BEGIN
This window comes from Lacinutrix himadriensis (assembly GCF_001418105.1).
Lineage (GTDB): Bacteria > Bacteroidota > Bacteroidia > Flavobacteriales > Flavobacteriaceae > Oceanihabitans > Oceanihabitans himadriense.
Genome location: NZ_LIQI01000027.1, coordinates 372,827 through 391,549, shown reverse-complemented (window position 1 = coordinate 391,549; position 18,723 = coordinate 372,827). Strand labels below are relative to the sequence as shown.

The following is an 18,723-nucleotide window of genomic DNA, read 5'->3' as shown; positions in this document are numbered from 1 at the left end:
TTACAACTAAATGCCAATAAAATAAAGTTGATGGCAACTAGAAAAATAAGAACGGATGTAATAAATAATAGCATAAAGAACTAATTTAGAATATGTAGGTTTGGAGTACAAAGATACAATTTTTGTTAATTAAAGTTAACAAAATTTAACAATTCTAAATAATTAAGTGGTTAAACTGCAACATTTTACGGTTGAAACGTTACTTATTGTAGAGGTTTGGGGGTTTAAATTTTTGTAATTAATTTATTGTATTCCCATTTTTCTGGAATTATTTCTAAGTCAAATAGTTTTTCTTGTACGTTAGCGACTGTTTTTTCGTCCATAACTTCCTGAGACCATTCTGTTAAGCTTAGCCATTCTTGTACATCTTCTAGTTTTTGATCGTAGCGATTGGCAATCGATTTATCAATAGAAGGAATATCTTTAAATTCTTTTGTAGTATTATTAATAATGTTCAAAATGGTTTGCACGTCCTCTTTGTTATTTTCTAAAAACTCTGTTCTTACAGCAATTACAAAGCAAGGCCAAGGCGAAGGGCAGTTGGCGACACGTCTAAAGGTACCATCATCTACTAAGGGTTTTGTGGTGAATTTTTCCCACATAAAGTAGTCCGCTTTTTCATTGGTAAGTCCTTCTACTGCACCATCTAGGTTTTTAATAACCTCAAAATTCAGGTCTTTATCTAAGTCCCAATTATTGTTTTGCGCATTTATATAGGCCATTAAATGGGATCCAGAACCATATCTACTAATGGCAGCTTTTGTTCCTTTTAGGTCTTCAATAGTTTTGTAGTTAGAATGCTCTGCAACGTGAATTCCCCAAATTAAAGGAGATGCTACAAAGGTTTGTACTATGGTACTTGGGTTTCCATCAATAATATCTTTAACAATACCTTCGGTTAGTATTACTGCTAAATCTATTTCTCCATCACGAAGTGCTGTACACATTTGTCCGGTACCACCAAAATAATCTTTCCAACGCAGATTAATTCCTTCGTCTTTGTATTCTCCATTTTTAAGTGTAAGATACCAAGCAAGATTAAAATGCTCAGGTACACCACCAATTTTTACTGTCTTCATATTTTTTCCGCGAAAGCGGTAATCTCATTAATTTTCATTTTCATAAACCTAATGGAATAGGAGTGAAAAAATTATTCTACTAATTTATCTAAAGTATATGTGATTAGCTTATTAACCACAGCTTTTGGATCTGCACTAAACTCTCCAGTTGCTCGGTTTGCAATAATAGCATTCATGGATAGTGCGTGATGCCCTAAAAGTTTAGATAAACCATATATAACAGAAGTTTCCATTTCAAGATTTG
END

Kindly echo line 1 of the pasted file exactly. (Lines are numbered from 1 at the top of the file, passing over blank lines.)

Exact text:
This window comes from Lacinutrix himadriensis (assembly GCF_001418105.1).